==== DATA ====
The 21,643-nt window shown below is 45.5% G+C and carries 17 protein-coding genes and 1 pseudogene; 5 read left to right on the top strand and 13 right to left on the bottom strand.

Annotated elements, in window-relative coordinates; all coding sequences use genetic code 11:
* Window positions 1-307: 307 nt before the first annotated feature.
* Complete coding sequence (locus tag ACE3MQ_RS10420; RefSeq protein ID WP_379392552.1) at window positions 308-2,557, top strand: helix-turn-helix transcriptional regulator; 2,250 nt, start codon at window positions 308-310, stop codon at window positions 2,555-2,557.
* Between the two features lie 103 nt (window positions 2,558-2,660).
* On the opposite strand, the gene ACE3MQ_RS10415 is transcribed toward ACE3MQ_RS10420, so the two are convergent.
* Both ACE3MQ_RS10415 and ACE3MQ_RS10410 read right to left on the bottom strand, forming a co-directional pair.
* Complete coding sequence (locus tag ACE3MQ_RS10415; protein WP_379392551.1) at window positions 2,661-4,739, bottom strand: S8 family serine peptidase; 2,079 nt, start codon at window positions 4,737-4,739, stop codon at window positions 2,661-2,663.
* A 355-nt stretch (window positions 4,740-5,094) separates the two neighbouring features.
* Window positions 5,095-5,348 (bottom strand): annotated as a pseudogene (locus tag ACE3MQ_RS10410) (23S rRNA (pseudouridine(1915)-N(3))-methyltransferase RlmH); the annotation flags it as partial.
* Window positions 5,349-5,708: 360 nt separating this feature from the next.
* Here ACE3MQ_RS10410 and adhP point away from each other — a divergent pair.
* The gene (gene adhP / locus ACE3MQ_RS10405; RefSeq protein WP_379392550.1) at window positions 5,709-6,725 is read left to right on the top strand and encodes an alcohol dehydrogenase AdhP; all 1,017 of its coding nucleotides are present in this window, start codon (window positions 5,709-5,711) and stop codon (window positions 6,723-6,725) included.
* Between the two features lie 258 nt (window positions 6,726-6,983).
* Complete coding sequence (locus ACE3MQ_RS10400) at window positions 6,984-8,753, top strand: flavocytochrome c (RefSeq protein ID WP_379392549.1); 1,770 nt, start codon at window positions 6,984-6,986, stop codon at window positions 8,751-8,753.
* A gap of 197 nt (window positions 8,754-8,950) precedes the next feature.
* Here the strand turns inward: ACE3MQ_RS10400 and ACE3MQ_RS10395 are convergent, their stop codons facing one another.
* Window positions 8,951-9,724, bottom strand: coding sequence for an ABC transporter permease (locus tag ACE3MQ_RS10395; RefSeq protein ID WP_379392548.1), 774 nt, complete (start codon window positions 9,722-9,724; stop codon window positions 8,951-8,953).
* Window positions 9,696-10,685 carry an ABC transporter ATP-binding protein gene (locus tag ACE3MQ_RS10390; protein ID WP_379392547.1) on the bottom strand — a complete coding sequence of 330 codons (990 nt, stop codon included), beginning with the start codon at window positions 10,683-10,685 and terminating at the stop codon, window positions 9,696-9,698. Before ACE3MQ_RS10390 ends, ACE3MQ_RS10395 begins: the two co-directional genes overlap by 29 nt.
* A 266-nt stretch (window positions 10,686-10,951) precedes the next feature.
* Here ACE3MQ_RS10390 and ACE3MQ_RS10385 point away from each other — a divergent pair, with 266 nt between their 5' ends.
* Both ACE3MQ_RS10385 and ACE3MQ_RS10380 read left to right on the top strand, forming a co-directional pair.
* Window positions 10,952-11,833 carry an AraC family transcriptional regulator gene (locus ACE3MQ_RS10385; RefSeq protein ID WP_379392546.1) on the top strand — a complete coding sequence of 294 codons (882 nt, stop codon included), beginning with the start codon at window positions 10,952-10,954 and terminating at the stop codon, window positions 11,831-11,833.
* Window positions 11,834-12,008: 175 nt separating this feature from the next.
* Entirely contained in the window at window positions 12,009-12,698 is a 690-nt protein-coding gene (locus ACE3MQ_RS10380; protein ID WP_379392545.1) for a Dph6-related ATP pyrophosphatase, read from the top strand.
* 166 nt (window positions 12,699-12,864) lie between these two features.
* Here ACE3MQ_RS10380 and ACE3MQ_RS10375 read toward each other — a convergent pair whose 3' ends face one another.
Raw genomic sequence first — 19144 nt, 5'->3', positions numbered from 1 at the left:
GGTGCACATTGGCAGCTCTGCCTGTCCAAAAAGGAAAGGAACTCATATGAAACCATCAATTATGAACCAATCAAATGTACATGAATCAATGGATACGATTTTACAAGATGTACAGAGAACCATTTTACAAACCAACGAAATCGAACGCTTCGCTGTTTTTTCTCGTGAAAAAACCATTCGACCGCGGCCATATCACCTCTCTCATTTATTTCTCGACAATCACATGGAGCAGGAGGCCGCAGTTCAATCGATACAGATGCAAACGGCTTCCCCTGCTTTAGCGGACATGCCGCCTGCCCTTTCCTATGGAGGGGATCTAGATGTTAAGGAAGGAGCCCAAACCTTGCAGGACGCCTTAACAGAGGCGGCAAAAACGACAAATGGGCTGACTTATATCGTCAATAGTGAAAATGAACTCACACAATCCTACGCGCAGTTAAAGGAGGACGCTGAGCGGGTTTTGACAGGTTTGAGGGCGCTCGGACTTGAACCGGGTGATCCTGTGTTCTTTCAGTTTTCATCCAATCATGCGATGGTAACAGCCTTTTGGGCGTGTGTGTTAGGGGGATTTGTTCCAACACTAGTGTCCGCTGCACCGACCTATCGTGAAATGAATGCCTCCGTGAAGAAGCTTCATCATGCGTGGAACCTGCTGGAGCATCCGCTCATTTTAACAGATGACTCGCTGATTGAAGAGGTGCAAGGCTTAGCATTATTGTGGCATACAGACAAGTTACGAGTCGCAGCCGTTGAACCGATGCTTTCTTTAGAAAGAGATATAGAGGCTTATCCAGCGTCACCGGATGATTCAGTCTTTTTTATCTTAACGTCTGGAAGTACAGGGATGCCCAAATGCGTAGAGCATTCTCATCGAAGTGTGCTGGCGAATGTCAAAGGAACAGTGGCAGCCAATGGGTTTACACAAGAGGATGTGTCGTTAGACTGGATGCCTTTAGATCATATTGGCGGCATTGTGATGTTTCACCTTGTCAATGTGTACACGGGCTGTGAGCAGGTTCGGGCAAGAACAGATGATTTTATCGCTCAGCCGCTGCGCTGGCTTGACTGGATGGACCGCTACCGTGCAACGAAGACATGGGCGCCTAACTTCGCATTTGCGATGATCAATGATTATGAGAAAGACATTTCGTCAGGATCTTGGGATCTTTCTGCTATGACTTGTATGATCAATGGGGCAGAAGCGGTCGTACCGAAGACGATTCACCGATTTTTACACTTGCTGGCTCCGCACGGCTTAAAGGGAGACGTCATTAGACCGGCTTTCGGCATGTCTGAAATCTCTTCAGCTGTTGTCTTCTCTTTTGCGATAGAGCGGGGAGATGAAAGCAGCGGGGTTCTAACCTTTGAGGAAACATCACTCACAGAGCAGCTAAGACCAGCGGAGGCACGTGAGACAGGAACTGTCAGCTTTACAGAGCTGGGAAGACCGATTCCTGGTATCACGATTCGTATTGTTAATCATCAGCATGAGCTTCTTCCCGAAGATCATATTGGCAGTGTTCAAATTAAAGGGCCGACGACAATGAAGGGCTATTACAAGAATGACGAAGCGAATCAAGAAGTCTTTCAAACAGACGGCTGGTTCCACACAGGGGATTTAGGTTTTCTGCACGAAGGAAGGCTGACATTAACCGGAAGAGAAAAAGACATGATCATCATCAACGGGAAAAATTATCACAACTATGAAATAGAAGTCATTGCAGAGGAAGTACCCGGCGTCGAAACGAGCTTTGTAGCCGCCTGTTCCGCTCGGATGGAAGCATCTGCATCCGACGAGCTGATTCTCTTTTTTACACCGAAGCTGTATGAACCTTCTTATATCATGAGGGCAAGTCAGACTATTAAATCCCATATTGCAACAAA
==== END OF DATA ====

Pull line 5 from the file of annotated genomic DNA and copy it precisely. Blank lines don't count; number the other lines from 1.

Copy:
* Between the two features lie 103 nt (window positions 2,558-2,660).